There are new mortgage rules that went into effect on January 1st of this year. These new rules are designed to take a “back-to-basics” approach to real estate financing. According to Richard Cordray, director at the Consumer Financial Protection Bureau (an independent federal agency responsible for regulating financial protection for consumers), these common sense rules are intended to offer the consumers “No debt traps. No surprises. No runarounds.”
With the new rule in effect, it means that you will have more information and more protection when you’re shopping for a loan and while you own your home.
In the years prior to the housing crisis, there were some lenders that made loans without checking a borrower’s income, assets, or debts. While these loan products made home ownership possible for many people, it turned out to be a pretty bad idea. Then, when many borrowers couldn’t repay their loans, the economy was hurt badly.
“No debt traps. No surprises. No runarounds.”
The new mortgage rules help change that. They help protect you by requiring your lender to make a “good-faith, reasonable effort” to determine that you are likely to be able to repay your loan. That means the lender will check and verify your income, assets, debts, credit history, and other important financial information. And no more qualifying you based only on those initial “teaser” rates that trapped some consumers.
Under the new requirements, a borrower’s ability to repay must be verified by the lender. Furthermore, loans must meet a qualified-mortgage standard based on several criteria, including:
- The borrower’s debt-to-income ratio cannot exceed 43 percent.
- Fees and points must be limited to no more than 3 percent of the loan (for loans exceeding $100,000).
- The loan cannot have features like as interest-only periods, negative amortization or a loan term greater than 30 years
- Adjustable-rate mortgages have to be underwritten to the highest possible payment in the first five years. Put another way: The borrower can’t get approval strictly based on the ability to afford a low initial payment that’s intended to rise significantly a few years later.
- Lenders are required to comply with two new rules addressing Qualified Mortgages and the consumer’s ability to repay.
Lenders who meet certain requirements for what we call Qualified Mortgages–or QMs– are presumed to have made that good-faith, reasonable effort to check your ability to repay. QMs have several characteristics that protect consumers. First, QMs can’t have risky features like negative amortization or no-interest periods. Second, QMs are available with some exceptions to borrowers who have a monthly debt-to-income ratio of 43 percent or less, meaning that the total of their monthly mortgage payment, plus other fixed debts like car loans, is not more than 43 percent of their monthly gross income. Most people taking out a mortgage now have a debt-to-income ratio of around 38 percent.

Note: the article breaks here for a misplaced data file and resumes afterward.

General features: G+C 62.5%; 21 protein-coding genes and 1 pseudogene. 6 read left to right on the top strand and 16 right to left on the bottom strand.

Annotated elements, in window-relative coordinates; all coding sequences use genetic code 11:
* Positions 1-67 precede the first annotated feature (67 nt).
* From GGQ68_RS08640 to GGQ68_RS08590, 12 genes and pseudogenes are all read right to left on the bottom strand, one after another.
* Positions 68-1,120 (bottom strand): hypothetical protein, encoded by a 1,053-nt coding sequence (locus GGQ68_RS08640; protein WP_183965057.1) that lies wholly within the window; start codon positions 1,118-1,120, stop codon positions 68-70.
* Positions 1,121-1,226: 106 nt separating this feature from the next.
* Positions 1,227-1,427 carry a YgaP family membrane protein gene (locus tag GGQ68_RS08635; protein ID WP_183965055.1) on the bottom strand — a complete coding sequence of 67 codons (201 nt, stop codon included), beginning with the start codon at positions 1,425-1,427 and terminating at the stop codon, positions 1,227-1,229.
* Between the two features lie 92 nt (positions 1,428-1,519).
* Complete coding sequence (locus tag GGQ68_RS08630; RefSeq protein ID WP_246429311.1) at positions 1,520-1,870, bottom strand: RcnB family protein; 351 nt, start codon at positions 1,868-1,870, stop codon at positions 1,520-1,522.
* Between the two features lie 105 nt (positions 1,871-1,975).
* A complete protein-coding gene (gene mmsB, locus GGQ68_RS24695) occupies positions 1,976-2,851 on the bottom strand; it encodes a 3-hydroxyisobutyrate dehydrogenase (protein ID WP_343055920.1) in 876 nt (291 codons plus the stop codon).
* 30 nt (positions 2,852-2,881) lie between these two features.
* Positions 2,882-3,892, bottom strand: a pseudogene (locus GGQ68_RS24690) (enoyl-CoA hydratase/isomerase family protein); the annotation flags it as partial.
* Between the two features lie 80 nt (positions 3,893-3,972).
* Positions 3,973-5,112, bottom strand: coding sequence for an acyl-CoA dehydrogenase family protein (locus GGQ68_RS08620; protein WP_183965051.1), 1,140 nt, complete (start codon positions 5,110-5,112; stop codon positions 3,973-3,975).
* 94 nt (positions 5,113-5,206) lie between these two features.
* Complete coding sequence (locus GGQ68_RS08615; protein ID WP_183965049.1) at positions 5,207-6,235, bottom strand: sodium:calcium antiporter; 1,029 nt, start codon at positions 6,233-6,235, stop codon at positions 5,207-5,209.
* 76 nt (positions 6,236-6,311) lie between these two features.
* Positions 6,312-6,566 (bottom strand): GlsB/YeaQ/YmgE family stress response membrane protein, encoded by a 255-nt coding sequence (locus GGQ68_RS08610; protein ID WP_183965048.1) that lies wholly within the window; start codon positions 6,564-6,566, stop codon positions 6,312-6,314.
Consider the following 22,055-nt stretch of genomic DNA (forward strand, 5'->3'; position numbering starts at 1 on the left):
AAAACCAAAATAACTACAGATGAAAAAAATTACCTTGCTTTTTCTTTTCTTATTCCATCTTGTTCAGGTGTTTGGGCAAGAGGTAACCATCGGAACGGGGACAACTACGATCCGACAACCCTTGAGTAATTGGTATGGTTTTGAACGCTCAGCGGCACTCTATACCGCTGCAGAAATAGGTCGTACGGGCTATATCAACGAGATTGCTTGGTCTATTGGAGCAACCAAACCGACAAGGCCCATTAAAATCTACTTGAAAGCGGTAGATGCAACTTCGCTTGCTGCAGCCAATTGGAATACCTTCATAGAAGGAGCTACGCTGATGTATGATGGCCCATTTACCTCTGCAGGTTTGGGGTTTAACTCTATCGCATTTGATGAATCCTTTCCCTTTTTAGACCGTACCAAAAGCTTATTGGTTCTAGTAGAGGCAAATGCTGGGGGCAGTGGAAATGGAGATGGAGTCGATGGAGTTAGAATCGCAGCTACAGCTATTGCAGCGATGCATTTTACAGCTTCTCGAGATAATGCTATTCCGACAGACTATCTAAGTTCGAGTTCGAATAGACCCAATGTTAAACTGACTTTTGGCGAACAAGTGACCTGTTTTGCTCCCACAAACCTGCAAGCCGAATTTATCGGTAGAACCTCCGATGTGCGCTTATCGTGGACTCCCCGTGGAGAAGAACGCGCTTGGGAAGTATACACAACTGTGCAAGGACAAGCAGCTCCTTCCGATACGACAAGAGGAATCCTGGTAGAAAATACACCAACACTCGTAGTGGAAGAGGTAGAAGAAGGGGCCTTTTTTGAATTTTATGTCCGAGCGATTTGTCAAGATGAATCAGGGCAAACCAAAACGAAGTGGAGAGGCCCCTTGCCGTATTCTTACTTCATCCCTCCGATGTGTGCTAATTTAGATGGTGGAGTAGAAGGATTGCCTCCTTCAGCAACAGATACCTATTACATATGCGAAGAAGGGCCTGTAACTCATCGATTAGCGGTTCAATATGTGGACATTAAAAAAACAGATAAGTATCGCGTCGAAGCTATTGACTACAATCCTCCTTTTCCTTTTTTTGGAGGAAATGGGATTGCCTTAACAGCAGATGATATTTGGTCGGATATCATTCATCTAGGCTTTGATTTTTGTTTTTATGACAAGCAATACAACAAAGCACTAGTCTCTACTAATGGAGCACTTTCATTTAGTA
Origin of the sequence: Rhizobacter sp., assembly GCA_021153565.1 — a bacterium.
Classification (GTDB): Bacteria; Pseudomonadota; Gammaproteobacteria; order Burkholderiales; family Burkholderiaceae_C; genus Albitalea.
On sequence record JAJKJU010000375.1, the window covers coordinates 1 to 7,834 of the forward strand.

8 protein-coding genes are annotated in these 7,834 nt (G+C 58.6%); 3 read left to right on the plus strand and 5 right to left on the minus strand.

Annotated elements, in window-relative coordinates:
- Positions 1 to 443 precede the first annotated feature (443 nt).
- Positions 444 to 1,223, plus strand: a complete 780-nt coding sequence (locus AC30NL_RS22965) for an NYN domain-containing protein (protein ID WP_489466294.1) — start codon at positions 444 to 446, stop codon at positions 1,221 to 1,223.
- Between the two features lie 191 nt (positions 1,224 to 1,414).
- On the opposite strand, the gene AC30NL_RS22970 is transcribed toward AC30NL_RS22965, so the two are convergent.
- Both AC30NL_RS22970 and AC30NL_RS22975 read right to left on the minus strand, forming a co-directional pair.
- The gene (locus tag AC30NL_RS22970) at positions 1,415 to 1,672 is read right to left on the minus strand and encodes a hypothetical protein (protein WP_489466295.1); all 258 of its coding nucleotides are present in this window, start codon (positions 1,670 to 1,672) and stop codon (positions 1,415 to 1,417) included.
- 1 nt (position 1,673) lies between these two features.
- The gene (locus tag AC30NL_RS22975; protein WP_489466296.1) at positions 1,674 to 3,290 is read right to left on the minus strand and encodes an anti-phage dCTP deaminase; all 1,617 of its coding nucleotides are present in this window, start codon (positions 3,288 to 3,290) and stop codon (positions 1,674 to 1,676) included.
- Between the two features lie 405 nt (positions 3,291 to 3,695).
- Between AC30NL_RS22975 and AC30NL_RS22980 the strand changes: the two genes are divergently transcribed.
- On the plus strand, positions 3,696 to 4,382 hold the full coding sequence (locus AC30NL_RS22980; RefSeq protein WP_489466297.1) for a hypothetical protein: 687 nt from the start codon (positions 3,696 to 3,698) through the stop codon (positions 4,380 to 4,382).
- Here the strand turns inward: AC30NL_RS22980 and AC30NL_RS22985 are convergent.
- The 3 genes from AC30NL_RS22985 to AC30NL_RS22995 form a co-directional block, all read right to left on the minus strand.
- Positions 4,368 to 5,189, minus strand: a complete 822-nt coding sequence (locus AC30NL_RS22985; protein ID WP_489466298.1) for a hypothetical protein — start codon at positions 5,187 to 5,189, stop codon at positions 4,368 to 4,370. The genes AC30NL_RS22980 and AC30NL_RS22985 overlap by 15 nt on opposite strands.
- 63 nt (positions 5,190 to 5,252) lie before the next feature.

You’ll also have less to worry about when you hire someone to help you find a mortgage. Loan officers and mortgage brokers have to follow rules to protect you from certain conflicts of interest. That means anyone you pay to help you find a mortgage generally can’t also be paid by someone else. The rules also restrict “steering,” or practices that give financial incentives to loan officers or mortgage brokers for pushing people into higher-interest loans that they can’t afford — a practice that was all too common leading up to the housing bust.
“We think the new rules are balanced and well-drawn. They will offer consumer’s protection without limiting credit to qualified borrowers,“ said Gary Kalman, the policy director for the Center for Responsible Lending.
According to the CFPB, the new rule will empower you to get important information about your mortgage. If you have questions about your mortgage or you think your servicer has made a mistake, the servicer is required to respond to your written inquiries quickly. You’ll get a new periodic mortgage statement or coupon book that gives you important information about your monthly payment in one place.
If your financial situation changes and you are having trouble making your mortgage payments, servicers now have to reach out under certain circumstances and send written information describing how you can apply for the options available to avoid foreclosure.
During the housing crisis, mortgage servicers were unwilling or unable to help borrowers in trouble. Now your servicer has to ensure that employees assigned to help you will be able to answer your questions and important documents won’t go missing.
All in all, the goals of the new rules are to insure that consumers face no debt traps, surprises, or runarounds. And create a market where, if you run into trouble paying your mortgage, you’ll have a fair shot at all the options available to help you avoid foreclosure.